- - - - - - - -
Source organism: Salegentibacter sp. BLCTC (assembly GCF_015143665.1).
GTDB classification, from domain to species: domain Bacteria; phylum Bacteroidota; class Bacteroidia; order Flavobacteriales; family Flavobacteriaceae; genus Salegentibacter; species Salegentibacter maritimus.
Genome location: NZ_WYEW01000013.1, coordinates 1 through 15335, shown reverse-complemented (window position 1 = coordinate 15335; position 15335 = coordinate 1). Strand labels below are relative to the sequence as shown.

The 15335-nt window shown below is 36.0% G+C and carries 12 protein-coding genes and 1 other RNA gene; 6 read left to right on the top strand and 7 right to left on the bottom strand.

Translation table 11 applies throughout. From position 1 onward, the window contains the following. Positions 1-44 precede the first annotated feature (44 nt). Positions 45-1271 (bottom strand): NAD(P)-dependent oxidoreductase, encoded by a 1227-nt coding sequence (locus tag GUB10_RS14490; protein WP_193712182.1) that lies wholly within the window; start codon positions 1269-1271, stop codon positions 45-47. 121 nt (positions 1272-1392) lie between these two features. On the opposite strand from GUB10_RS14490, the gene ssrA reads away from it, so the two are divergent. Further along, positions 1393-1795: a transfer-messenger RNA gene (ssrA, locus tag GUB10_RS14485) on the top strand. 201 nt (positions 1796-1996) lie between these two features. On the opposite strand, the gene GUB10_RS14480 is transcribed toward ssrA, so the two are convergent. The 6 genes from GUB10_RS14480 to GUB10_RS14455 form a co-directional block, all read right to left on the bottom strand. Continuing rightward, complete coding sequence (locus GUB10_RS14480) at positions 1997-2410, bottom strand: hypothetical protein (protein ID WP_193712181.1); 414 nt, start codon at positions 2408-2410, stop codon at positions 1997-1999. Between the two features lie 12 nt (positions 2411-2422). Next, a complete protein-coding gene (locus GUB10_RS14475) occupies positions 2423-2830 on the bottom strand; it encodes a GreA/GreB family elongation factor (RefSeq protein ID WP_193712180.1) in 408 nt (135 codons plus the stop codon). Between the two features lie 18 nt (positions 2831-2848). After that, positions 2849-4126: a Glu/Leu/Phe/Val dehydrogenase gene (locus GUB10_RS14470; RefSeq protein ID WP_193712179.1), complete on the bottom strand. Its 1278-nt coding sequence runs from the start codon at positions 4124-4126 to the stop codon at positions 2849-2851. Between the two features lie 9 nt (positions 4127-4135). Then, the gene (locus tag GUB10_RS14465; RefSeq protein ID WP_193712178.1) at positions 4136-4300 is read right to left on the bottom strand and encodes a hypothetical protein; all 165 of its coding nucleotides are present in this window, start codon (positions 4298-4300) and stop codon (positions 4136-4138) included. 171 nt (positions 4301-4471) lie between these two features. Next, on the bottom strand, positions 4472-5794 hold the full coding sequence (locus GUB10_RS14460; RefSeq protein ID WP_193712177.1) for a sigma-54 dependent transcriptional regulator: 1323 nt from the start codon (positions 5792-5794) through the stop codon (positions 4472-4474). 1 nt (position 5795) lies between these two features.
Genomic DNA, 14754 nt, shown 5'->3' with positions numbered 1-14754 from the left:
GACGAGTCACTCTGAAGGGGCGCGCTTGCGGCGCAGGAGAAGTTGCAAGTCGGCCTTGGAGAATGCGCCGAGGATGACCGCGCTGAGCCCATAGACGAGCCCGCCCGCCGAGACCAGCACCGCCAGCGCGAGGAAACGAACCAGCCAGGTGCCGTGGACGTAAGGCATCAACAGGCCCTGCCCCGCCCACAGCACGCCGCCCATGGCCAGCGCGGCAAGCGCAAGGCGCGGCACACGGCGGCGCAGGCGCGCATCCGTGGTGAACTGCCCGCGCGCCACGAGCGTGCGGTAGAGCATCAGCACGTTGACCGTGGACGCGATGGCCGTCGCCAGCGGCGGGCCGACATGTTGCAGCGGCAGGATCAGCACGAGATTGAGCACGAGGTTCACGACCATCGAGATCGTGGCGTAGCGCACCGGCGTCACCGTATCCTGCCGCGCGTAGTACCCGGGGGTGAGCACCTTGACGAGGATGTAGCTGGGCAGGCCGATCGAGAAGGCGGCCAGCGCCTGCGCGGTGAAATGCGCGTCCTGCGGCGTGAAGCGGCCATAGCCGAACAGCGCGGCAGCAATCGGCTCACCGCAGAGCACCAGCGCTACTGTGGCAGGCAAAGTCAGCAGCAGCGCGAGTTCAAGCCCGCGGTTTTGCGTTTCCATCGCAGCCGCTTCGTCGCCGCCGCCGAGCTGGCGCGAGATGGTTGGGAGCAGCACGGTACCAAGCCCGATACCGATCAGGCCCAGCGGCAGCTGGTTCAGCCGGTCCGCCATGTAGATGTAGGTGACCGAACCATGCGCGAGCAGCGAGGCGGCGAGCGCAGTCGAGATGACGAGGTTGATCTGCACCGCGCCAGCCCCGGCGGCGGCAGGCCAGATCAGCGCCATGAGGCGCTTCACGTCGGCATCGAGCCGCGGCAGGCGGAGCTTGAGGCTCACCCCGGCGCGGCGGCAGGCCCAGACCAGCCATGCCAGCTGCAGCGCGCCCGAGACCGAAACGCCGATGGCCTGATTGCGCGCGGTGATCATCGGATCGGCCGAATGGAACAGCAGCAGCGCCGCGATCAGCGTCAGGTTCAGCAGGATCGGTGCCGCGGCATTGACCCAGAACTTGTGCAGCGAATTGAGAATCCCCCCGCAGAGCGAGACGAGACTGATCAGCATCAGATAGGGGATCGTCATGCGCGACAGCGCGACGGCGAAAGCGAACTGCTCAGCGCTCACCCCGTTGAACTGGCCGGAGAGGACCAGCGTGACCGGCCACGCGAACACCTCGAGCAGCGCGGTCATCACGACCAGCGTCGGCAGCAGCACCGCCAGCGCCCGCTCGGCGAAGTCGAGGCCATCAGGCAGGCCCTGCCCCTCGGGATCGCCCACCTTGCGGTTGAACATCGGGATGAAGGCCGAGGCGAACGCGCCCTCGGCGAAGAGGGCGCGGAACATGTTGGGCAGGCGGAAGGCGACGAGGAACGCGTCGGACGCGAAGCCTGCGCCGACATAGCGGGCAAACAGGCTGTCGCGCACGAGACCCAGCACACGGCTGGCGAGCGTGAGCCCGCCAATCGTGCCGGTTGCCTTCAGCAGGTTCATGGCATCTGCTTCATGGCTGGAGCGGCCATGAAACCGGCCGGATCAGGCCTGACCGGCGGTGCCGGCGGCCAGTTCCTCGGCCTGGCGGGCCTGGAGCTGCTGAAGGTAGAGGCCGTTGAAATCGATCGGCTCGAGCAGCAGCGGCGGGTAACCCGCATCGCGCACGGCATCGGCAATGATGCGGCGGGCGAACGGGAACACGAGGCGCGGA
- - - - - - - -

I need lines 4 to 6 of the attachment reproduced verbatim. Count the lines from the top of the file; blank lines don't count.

The 15335-nt window shown below is 36.0% G+C and carries 12 protein-coding genes and 1 other RNA gene; 6 read left to right on the top strand and 7 right to left on the bottom strand.

Translation table 11 applies throughout. From position 1 onward, the window contains the following. Positions 1-44 precede the first annotated feature (44 nt). Positions 45-1271 (bottom strand): NAD(P)-dependent oxidoreductase, encoded by a 1227-nt coding sequence (locus tag GUB10_RS14490; protein WP_193712182.1) that lies wholly within the window; start codon positions 1269-1271, stop codon positions 45-47. 121 nt (positions 1272-1392) lie between these two features. On the opposite strand from GUB10_RS14490, the gene ssrA reads away from it, so the two are divergent. Further along, positions 1393-1795: a transfer-messenger RNA gene (ssrA, locus tag GUB10_RS14485) on the top strand. 201 nt (positions 1796-1996) lie between these two features. On the opposite strand, the gene GUB10_RS14480 is transcribed toward ssrA, so the two are convergent. The 6 genes from GUB10_RS14480 to GUB10_RS14455 form a co-directional block, all read right to left on the bottom strand. Continuing rightward, complete coding sequence (locus GUB10_RS14480) at positions 1997-2410, bottom strand: hypothetical protein (protein ID WP_193712181.1); 414 nt, start codon at positions 2408-2410, stop codon at positions 1997-1999. Between the two features lie 12 nt (positions 2411-2422). Next, a complete protein-coding gene (locus GUB10_RS14475) occupies positions 2423-2830 on the bottom strand; it encodes a GreA/GreB family elongation factor (RefSeq protein ID WP_193712180.1) in 408 nt (135 codons plus the stop codon). Between the two features lie 18 nt (positions 2831-2848). After that, positions 2849-4126: a Glu/Leu/Phe/Val dehydrogenase gene (locus GUB10_RS14470; RefSeq protein ID WP_193712179.1), complete on the bottom strand. Its 1278-nt coding sequence runs from the start codon at positions 4124-4126 to the stop codon at positions 2849-2851. Between the two features lie 9 nt (positions 4127-4135). Then, the gene (locus tag GUB10_RS14465; RefSeq protein ID WP_193712178.1) at positions 4136-4300 is read right to left on the bottom strand and encodes a hypothetical protein; all 165 of its coding nucleotides are present in this window, start codon (positions 4298-4300) and stop codon (positions 4136-4138) included. 171 nt (positions 4301-4471) lie between these two features. Next, on the bottom strand, positions 4472-5794 hold the full coding sequence (locus GUB10_RS14460; RefSeq protein ID WP_193712177.1) for a sigma-54 dependent transcriptional regulator: 1323 nt from the start codon (positions 5792-5794) through the stop codon (positions 4472-4474). 1 nt (position 5795) lies between these two features.
Genomic DNA, 14754 nt, shown 5'->3' with positions numbered 1-14754 from the left: